By Patrick Avenell

SYDNEY: One of the effects of Harvey Norman’s cost-cutting in advertising expenditure is that the retailer’s high-impact, high-energy and high-rating commercials have become far less frequent on television and radio.

That much is obvious, but the true effect of less advertising on the marketplace is yet to be realised. With less exposure, consumers are less likely to know how many months interest free they can currently get, or whether one of Gerry’s famous five day sales has just kicked in – but that’s not the real worry. With Harvey Norman ads not dominating the airwaves, will customers forget about the retailer? Advertising expert and Ogilvy account executive Christopher Pascoe doesn’t think so.

“All brands, they position themselves in the market. Harvey Norman probably consider themselves the market leader – they’re probably not worried people will forget them,” said Pascoe.

One of the defining features of Harvey Norman advertising, and now pervasive throughout the appliance retailer industry, is the use of a catchy jingle. “Go Harvey Norman Go” has been the long-term jingle for the retail group, and it works for the brand three ways.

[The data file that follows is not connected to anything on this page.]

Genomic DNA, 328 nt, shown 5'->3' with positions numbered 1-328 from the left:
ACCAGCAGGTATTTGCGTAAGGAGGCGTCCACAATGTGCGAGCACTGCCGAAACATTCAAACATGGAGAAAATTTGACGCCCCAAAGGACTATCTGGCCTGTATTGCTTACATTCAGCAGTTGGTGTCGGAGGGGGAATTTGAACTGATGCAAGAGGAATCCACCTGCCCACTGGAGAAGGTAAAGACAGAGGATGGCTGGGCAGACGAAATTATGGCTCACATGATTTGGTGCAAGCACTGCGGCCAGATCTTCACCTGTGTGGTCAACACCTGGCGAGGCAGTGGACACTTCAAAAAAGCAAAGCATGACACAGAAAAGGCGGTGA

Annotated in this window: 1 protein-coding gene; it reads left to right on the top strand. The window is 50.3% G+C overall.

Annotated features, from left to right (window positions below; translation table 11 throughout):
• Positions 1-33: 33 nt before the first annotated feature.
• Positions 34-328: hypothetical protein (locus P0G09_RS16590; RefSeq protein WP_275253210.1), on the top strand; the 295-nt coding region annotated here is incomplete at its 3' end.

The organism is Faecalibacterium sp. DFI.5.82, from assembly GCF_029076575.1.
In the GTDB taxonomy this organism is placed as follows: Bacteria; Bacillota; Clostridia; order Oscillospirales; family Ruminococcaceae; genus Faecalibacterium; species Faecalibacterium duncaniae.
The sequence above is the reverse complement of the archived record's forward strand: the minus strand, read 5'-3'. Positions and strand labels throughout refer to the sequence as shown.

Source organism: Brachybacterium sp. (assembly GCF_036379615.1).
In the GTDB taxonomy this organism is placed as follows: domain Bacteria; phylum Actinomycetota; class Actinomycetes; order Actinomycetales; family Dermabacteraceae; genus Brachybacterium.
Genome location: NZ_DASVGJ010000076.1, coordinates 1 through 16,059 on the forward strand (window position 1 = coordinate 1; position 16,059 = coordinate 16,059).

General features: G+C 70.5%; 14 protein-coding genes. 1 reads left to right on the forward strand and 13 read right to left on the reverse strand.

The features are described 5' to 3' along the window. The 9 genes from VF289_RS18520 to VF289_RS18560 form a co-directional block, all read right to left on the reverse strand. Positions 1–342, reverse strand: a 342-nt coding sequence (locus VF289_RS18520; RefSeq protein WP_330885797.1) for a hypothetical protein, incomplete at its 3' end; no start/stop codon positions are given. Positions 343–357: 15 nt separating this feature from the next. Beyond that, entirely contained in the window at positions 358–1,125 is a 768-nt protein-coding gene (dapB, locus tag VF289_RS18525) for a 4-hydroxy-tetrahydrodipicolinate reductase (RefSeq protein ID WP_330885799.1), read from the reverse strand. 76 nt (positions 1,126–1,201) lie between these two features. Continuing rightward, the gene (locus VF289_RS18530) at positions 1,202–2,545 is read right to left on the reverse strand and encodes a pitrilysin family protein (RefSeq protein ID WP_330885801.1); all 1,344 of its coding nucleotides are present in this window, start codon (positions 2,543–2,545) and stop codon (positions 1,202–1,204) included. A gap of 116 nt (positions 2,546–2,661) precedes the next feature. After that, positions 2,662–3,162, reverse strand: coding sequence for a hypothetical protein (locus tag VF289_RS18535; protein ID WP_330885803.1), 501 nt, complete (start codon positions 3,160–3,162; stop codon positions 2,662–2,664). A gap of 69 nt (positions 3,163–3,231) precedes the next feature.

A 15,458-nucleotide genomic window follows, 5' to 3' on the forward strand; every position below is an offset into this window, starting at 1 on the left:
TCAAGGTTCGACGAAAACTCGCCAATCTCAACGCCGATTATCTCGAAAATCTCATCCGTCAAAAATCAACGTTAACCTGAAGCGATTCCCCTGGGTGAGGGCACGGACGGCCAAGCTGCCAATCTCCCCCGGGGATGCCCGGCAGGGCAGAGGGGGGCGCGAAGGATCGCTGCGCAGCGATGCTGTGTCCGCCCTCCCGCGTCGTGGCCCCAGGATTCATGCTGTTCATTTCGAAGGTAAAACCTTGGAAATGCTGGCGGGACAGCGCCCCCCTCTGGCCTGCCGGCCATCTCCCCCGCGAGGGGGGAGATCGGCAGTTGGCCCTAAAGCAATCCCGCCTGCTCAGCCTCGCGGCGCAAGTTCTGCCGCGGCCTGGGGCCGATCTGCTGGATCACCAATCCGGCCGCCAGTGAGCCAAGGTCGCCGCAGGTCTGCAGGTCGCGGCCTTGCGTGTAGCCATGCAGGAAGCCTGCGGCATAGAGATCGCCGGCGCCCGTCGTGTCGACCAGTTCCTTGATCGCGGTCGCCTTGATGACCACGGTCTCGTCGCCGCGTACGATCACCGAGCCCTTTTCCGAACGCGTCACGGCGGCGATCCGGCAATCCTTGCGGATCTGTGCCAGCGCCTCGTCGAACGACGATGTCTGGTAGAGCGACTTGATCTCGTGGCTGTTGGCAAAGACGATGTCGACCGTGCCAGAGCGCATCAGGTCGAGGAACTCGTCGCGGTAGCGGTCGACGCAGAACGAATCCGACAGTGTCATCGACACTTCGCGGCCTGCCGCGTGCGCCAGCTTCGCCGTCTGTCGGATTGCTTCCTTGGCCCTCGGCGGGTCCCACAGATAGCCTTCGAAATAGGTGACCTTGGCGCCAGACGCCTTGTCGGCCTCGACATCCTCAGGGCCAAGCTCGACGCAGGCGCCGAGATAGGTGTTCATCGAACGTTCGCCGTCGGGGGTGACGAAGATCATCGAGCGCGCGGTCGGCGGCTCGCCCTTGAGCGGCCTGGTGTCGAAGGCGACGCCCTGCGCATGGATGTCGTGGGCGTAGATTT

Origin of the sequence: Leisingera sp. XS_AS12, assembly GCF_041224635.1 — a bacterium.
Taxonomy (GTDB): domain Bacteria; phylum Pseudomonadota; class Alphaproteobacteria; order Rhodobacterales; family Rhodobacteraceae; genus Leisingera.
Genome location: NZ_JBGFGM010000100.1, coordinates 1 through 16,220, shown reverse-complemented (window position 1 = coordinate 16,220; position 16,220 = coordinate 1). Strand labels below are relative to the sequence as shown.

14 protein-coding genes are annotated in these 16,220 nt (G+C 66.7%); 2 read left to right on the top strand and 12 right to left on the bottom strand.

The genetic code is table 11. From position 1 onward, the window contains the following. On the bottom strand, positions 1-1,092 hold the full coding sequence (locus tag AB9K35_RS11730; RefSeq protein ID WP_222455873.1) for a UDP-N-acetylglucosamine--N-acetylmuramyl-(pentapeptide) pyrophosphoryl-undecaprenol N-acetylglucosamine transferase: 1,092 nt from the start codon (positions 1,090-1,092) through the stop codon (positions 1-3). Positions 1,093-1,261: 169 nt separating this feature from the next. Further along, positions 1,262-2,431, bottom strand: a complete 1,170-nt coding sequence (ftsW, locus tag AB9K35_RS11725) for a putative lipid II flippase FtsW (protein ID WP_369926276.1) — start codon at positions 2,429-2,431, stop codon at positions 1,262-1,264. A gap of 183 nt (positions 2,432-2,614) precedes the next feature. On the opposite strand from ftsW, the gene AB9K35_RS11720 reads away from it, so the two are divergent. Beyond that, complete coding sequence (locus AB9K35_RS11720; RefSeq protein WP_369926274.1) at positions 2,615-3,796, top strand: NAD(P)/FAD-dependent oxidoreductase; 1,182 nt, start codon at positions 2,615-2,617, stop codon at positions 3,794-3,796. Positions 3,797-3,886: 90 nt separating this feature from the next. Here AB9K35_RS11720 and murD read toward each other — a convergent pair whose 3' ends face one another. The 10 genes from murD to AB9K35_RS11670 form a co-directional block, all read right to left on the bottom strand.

Firstly, it’s simple, sending a positive message about the brand without become muddled in detail. Secondly, it’s active and encouraging – although not directly saying, “Go to Harvey Norman, Go,” that’s the message it conveys. Thirdly, when played at the end of an ad, no matter the medium, it’s likely to get stuck in your head. Then, when a consumer does make the decision to buy that new Blu-ray, the Harvey Norman ideal is already planted.

“A jingle sets up the brand, and that’s important,” said Pascoe. “What sort of jingle you have depends on what the brand is. Harvey Norman’s is very memorable, it says exactly what it is. They’ve got the brand name in there as well.”

With this jingle’s exposure now greatly reduced, Pascoe cast the rule over some of the other players in this market.

Clive Peeters has been using “Clive Peeters, e-e-easy” in its commercials, but in a much more laid back, almost lounge style.

“It’s effective because it’s annoying, but it’s memorable – everyone knows it – some brands do that,” said Pascoe.

On a more light-hearted level is Bing Lee, which leverages the founders’ Chinese heritage with distinctly oriental “I Like Bing Lee”. Pascoe said this was “a bit more humorous – people remember it that way.”

Pascoe was less enthusiastic about Betta Electrical, which utilises just the brand name sung over a keyboard synthesiser.

“It’s only recognisable because of the brand name, the way they play it has no effect,” he said. “You may not recognise what it is if you just played it on a piano without the singing.”

Finally, Pascoe was most impressed with Strathfield Car Radio, which for a long time has advised customers to “drive in and jive away”.

“That’s very clever, because it’s got a play on words. Sometimes if you’ve got one that’s too long, it can become boring, people start to ask, ‘What’s the brand?’, it becomes confusing. This one is good though, it’s catchy.”